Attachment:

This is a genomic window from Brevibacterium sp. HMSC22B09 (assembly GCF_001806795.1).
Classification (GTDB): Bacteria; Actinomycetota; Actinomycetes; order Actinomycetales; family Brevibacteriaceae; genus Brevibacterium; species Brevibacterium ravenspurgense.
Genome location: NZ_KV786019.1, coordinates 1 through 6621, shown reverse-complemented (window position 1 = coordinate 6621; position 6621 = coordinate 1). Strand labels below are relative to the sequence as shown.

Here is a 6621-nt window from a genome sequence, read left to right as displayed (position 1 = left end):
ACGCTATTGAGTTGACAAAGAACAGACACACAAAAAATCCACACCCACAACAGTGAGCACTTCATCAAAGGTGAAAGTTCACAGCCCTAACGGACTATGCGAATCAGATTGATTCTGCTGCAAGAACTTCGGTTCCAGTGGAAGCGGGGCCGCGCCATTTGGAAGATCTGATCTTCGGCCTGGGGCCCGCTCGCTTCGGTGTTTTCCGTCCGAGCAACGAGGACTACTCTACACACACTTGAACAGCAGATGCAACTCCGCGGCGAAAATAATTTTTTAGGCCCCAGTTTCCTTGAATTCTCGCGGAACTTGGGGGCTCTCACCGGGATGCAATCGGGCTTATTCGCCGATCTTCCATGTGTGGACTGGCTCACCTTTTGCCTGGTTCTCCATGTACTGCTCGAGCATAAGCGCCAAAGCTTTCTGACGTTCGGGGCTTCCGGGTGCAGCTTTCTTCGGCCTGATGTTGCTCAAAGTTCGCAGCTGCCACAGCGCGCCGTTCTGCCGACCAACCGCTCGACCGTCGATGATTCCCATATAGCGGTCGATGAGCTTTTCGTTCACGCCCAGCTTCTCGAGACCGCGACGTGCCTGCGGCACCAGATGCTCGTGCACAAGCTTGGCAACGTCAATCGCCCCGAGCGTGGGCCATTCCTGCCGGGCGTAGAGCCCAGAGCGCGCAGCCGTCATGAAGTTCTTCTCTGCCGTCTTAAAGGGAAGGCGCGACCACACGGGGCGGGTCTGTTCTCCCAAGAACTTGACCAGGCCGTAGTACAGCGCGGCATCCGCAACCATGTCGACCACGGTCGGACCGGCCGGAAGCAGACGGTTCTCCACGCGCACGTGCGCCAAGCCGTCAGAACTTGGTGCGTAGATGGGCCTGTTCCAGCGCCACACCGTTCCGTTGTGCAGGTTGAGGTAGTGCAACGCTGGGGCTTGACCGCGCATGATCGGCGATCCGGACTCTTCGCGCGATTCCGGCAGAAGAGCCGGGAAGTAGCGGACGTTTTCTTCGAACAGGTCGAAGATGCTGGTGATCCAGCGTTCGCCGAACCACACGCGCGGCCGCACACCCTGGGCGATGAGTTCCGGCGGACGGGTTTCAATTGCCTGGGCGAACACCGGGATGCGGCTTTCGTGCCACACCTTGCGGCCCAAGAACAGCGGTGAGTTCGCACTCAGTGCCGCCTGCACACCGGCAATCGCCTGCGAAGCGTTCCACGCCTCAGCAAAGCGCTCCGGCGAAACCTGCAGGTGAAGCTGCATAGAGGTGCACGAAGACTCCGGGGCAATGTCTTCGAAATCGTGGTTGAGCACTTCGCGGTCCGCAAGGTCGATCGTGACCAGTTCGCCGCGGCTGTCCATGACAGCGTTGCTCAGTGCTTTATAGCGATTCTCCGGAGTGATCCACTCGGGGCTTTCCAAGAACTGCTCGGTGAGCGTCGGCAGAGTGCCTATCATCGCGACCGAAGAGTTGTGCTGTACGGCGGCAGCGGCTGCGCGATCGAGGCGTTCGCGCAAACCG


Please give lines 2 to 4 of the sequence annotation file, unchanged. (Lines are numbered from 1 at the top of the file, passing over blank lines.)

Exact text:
Classification (GTDB): Bacteria; Actinomycetota; Actinomycetes; order Actinomycetales; family Brevibacteriaceae; genus Brevibacterium; species Brevibacterium ravenspurgense.
Genome location: NZ_KV786019.1, coordinates 1 through 6621, shown reverse-complemented (window position 1 = coordinate 6621; position 6621 = coordinate 1). Strand labels below are relative to the sequence as shown.

Here is a 6621-nt window from a genome sequence, read left to right as displayed (position 1 = left end):